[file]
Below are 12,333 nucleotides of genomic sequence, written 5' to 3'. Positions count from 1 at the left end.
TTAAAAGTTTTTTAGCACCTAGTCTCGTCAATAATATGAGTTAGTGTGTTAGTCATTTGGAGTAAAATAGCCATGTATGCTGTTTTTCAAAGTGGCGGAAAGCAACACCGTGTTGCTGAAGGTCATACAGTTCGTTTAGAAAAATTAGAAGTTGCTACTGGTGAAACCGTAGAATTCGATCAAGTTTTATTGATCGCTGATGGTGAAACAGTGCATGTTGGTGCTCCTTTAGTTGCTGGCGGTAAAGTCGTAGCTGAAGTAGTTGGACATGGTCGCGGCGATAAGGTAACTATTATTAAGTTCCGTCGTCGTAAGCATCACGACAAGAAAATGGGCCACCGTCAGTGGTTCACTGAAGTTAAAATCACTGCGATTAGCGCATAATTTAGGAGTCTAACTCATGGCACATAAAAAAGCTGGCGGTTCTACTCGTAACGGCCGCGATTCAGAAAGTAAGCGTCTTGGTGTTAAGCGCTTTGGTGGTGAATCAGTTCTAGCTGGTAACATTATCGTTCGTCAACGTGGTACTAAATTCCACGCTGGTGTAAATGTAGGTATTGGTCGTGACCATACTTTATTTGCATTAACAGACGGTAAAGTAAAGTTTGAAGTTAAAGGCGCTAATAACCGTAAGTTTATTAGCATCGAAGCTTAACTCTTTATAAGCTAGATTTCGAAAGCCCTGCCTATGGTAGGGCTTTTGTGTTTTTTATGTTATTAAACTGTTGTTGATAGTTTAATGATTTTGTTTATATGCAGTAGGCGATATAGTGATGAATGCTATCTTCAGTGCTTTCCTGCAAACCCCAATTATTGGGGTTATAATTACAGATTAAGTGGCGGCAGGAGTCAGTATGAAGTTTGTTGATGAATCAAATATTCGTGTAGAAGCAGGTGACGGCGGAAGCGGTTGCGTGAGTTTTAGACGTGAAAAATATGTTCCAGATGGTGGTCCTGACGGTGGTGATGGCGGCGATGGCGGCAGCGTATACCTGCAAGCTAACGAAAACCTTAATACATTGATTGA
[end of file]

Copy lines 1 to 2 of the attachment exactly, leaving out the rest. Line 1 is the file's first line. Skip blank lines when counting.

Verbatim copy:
Below are 12,333 nucleotides of genomic sequence, written 5' to 3'. Positions count from 1 at the left end.
TTAAAAGTTTTTTAGCACCTAGTCTCGTCAATAATATGAGTTAGTGTGTTAGTCATTTGGAGTAAAATAGCCATGTATGCTGTTTTTCAAAGTGGCGGAAAGCAACACCGTGTTGCTGAAGGTCATACAGTTCGTTTAGAAAAATTAGAAGTTGCTACTGGTGAAACCGTAGAATTCGATCAAGTTTTATTGATCGCTGATGGTGAAACAGTGCATGTTGGTGCTCCTTTAGTTGCTGGCGGTAAAGTCGTAGCTGAAGTAGTTGGACATGGTCGCGGCGATAAGGTAACTATTATTAAGTTCCGTCGTCGTAAGCATCACGACAAGAAAATGGGCCACCGTCAGTGGTTCACTGAAGTTAAAATCACTGCGATTAGCGCATAATTTAGGAGTCTAACTCATGGCACATAAAAAAGCTGGCGGTTCTACTCGTAACGGCCGCGATTCAGAAAGTAAGCGTCTTGGTGTTAAGCGCTTTGGTGGTGAATCAGTTCTAGCTGGTAACATTATCGTTCGTCAACGTGGTACTAAATTCCACGCTGGTGTAAATGTAGGTATTGGTCGTGACCATACTTTATTTGCATTAACAGACGGTAAAGTAAAGTTTGAAGTTAAAGGCGCTAATAACCGTAAGTTTATTAGCATCGAAGCTTAACTCTTTATAAGCTAGATTTCGAAAGCCCTGCCTATGGTAGGGCTTTTGTGTTTTTTATGTTATTAAACTGTTGTTGATAGTTTAATGATTTTGTTTATATGCAGTAGGCGATATAGTGATGAATGCTATCTTCAGTGCTTTCCTGCAAACCCCAATTATTGGGGTTATAATTACAGATTAAGTGGCGGCAGGAGTCAGTATGAAGTTTGTTGATGAATCAAATATTCGTGTAGAAGCAGGTGACGGCGGAAGCGGTTGCGTGAGTTTTAGACGTGAAAAATATGTTCCAGATGGTGGTCCTGACGGTGGTGATGGCGGCGATGGCGGCAGCGTATACCTGCAAGCTAACGAAAACCTTAATACATTGATTGA